With a bit of planning you can take your electric vehicle on dirt roads and trails.
By Emme HallPublished September 16, 2022
With the Rivian R1T finally making its way into customers' hands, the debut of the new Ford Lightning and GMC Hummer EV, and the upcoming Rivian R1S and Chevrolet Silverado EV releases, expect to see more electric vehicles out on the dirt trails. However, there are a few things to take into consideration before you go off-roading in your electric truck or SUV.
Map out charging in advance.
The first hurdle to overcome is planning where you’ll charge. Seek out a location that has a charger nearby so you don’t waste any electrons on your pavement transit. For example, searching the Plugshare app in California there is a 62.5 kW charger in Barstow with plenty of Bureau of Land Management off-road play available within 5 miles. You want dunes? There is a 350 kW charger in Pismo Beach, super-close to Oceano Dunes State Vehicular Recreation Area. It might take a bit of planning, but you should be able to find charging stations that are convenient enough for a day trip.
While it’s generally not a great idea to charge your battery all the way to 100 percent, continually doing so can speed up battery degradation, it’s a good idea in this case. You want as much juice as you can get.
Reduce your range estimates.
You will not get the same range as you would on pavement. This is also true of traditional internal combustion engine (ICE) vehicles, but in EVs it can be a little bit more pronounced. For example, I took a Rivian R1T with a 135 kWh battery pack off road for 7 days. In ideal conditions it should give me 314 miles of range. However, after our journey was over and we did the math, we found that we lost anywhere from 14 to 20 percent of range. We lost fewer miles on hard-packed dirt, more miles when we hit the sand dunes.
If you swap out your tires and wheels, you’ll likely lose even more range. EV wheels are optimized for weight and aerodynamics. Throw an aftermarket set on there and that delicate balance can get out of whack. Adding aggressive off-road tires will also lower your range, thanks to the knobby tread’s higher rolling resistance.
Adjust your tires and braking.
Driving an EV off road takes a little getting used to. These vehicles are quite a bit heavier than their traditional counterparts, and that can make driving in soft sand especially difficult. You’ll want to air down for more traction, but not so much that you kill all your range. A flatter tire means more traction but also more rolling resistance.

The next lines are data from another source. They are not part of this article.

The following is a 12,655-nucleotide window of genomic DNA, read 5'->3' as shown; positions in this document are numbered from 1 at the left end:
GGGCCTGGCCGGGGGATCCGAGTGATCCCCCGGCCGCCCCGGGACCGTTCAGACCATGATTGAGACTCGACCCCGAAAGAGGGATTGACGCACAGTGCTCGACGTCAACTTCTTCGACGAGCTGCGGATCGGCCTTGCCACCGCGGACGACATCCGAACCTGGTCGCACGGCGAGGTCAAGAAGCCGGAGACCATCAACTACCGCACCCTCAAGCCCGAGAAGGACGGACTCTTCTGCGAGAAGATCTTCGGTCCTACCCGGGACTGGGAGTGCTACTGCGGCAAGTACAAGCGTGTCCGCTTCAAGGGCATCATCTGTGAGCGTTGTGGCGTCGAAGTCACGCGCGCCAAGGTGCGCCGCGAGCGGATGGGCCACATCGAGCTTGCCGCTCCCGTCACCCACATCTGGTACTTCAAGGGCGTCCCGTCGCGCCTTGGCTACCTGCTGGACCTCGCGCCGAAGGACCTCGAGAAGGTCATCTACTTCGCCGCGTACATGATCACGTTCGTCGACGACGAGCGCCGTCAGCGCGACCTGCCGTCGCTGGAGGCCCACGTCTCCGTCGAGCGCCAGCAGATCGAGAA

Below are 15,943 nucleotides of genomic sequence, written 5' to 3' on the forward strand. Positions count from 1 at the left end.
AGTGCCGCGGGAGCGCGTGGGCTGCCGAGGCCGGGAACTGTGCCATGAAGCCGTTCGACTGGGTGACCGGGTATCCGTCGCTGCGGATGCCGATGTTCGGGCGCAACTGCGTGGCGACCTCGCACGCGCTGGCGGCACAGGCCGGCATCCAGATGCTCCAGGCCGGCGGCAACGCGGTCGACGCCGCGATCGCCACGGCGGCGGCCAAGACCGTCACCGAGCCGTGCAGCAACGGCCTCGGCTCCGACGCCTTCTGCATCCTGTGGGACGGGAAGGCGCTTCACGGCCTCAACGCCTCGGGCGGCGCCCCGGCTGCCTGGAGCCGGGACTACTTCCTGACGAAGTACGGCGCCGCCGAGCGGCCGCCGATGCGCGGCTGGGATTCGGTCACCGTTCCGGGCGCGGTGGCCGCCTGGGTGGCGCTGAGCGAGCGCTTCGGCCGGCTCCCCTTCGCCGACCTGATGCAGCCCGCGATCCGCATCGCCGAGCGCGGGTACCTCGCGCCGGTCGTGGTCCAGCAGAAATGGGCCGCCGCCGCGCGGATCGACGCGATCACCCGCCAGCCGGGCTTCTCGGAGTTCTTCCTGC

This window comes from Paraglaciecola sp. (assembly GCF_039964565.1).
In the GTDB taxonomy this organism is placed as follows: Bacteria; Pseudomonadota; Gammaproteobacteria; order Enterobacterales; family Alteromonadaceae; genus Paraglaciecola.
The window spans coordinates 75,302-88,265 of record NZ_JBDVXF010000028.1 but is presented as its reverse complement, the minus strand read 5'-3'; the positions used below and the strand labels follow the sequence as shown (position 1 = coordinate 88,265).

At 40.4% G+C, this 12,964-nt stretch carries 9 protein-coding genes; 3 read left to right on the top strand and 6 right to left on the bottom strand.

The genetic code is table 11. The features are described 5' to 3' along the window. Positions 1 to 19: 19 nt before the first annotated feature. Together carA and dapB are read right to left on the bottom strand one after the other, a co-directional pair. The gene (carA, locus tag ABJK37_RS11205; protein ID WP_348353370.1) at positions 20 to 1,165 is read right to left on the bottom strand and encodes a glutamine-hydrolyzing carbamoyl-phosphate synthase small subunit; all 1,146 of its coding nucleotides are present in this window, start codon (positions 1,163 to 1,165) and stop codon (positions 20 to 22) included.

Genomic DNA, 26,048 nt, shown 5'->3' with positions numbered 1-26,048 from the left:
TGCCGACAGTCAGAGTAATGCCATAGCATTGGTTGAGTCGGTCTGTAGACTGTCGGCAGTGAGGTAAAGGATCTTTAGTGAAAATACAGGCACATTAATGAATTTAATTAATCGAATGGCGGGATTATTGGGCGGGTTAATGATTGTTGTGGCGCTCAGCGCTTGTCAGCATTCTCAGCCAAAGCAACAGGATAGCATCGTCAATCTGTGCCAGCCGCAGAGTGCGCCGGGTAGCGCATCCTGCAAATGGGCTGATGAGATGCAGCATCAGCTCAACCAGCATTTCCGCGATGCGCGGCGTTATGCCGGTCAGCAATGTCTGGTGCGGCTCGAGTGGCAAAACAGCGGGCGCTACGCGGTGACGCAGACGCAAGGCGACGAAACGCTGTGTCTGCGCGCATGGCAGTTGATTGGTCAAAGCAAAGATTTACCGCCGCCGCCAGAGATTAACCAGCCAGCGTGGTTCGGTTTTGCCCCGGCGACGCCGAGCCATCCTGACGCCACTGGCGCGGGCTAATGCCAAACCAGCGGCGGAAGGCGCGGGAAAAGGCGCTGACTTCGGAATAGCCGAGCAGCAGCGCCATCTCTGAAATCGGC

And then there is brake regeneration. In an EV, when you lift off the throttle the regenerative braking system kicks in, slowing the vehicle down and pushing some electrons into the battery. That’s great for range but terrible when you want to just float over the crest of a dune. Adjust your brake regeneration to the lowest possible setting to avoid getting stuck at the crest.
The good news is that EVs have gobs of instant torque, so much that there is no need for any kind of four-wheel drive low range. All of the power is accessible the moment your foot touches the throttle. Steep, rocky ascents are a piece of cake, even if your EV doesn’t have front and rear locking differentials.
However, without four-wheel drive low you might find your steep descents to be a little tricky, especially if you have a full battery. I once started on a trail at 98 percent state of charge and immediately found myself on a series of steep uphill and downhills. Normally I would have put my ICE vehicle into four-wheel drive low and used the gears to slow me on the declines. However, EVs don’t have a transfer case or gears, and since my battery was full, I couldn’t use brake regeneration to slow me down. I had to use the mechanical brakes, which resulted in a slight loss of traction. It wasn’t a deal breaker, but you should be warned.
Be mindful of your ground clearance and trail.
Most EVs use a skateboard platform, and while they are well-protected, it’s always better to avoid any kind of a collision. When in doubt, put a wheel up on a rock rather than trying to drive over it.
You should also know where the critical components are on your vehicle. I like to know where the cooling pump is for the batteries so I can be sure to keep that area safe. Bring a spare tire, jack, and breaker bar and know how to use them. You should always wheel with a pal and have recovery equipment like Maxtrax and a kinetic rope on hand.